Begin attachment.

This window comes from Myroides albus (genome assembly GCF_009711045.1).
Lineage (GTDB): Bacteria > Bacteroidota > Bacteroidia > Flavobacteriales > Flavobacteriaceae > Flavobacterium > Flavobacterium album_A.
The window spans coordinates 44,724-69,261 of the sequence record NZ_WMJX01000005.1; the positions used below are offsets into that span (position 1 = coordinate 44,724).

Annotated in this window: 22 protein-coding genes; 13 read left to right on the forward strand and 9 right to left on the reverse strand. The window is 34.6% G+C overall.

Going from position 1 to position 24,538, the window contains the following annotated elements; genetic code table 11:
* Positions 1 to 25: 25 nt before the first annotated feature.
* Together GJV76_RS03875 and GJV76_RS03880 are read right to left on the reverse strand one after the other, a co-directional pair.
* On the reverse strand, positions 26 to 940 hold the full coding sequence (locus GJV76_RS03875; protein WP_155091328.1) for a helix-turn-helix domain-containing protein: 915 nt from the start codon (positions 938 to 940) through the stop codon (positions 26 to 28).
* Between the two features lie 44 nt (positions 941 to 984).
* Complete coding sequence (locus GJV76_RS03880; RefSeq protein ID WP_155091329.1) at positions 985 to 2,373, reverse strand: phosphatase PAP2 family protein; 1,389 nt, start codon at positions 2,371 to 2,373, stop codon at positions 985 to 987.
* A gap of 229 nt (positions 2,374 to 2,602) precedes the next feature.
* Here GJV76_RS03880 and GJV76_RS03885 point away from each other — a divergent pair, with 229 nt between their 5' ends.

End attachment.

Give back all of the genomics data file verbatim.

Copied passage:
This window comes from Myroides albus (genome assembly GCF_009711045.1).
Lineage (GTDB): Bacteria > Bacteroidota > Bacteroidia > Flavobacteriales > Flavobacteriaceae > Flavobacterium > Flavobacterium album_A.
The window spans coordinates 44,724-69,261 of the sequence record NZ_WMJX01000005.1; the positions used below are offsets into that span (position 1 = coordinate 44,724).

Annotated in this window: 22 protein-coding genes; 13 read left to right on the forward strand and 9 right to left on the reverse strand. The window is 34.6% G+C overall.

Going from position 1 to position 24,538, the window contains the following annotated elements; genetic code table 11:
* Positions 1 to 25: 25 nt before the first annotated feature.
* Together GJV76_RS03875 and GJV76_RS03880 are read right to left on the reverse strand one after the other, a co-directional pair.
* On the reverse strand, positions 26 to 940 hold the full coding sequence (locus GJV76_RS03875; protein WP_155091328.1) for a helix-turn-helix domain-containing protein: 915 nt from the start codon (positions 938 to 940) through the stop codon (positions 26 to 28).
* Between the two features lie 44 nt (positions 941 to 984).
* Complete coding sequence (locus GJV76_RS03880; RefSeq protein ID WP_155091329.1) at positions 985 to 2,373, reverse strand: phosphatase PAP2 family protein; 1,389 nt, start codon at positions 2,371 to 2,373, stop codon at positions 985 to 987.
* A gap of 229 nt (positions 2,374 to 2,602) precedes the next feature.
* Here GJV76_RS03880 and GJV76_RS03885 point away from each other — a divergent pair, with 229 nt between their 5' ends.